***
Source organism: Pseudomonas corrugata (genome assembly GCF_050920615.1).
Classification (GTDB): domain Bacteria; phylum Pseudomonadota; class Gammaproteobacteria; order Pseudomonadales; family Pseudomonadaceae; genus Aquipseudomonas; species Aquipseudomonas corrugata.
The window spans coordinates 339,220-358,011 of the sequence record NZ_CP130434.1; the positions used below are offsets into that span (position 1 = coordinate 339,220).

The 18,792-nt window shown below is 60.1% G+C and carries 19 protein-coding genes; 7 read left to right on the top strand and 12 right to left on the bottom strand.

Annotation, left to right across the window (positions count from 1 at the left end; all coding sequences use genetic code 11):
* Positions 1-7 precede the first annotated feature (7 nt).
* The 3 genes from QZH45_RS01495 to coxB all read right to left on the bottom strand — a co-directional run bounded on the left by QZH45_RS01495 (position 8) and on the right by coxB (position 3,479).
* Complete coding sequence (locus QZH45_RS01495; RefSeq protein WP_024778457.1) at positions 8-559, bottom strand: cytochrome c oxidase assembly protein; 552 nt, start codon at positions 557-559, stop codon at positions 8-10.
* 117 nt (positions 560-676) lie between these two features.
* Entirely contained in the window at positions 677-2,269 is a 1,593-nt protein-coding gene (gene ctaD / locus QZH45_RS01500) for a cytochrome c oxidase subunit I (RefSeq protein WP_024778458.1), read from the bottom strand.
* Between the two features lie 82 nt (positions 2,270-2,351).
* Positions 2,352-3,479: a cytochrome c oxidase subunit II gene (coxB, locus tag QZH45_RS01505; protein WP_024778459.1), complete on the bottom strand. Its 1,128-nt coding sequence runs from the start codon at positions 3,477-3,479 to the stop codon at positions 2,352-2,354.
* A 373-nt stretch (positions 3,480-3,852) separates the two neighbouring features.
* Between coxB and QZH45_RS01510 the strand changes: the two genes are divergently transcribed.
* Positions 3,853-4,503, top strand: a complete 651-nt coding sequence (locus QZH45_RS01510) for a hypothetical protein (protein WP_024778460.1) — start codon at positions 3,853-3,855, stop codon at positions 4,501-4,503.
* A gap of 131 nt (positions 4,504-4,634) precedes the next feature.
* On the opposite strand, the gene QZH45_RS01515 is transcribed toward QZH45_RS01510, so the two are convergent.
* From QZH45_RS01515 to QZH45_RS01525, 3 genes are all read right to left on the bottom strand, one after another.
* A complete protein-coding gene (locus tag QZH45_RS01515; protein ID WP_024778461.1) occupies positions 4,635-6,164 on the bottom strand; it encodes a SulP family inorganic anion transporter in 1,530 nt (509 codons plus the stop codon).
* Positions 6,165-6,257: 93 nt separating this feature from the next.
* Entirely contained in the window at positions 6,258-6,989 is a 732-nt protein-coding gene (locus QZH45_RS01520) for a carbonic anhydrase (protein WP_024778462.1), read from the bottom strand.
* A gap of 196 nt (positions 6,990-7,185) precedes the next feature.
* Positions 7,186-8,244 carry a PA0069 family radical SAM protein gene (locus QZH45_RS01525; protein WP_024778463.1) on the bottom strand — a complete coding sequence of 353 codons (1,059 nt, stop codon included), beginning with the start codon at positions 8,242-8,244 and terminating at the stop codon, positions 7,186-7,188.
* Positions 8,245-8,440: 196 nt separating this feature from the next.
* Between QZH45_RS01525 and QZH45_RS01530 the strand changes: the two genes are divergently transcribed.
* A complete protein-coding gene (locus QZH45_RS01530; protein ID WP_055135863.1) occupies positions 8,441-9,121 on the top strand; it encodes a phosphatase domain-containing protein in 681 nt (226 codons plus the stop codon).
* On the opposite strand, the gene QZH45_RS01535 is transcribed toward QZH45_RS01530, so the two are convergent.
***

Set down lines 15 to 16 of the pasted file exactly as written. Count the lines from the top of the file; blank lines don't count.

* Positions 3,853-4,503, top strand: a complete 651-nt coding sequence (locus QZH45_RS01510) for a hypothetical protein (protein WP_024778460.1) — start codon at positions 3,853-3,855, stop codon at positions 4,501-4,503.
* A gap of 131 nt (positions 4,504-4,634) precedes the next feature.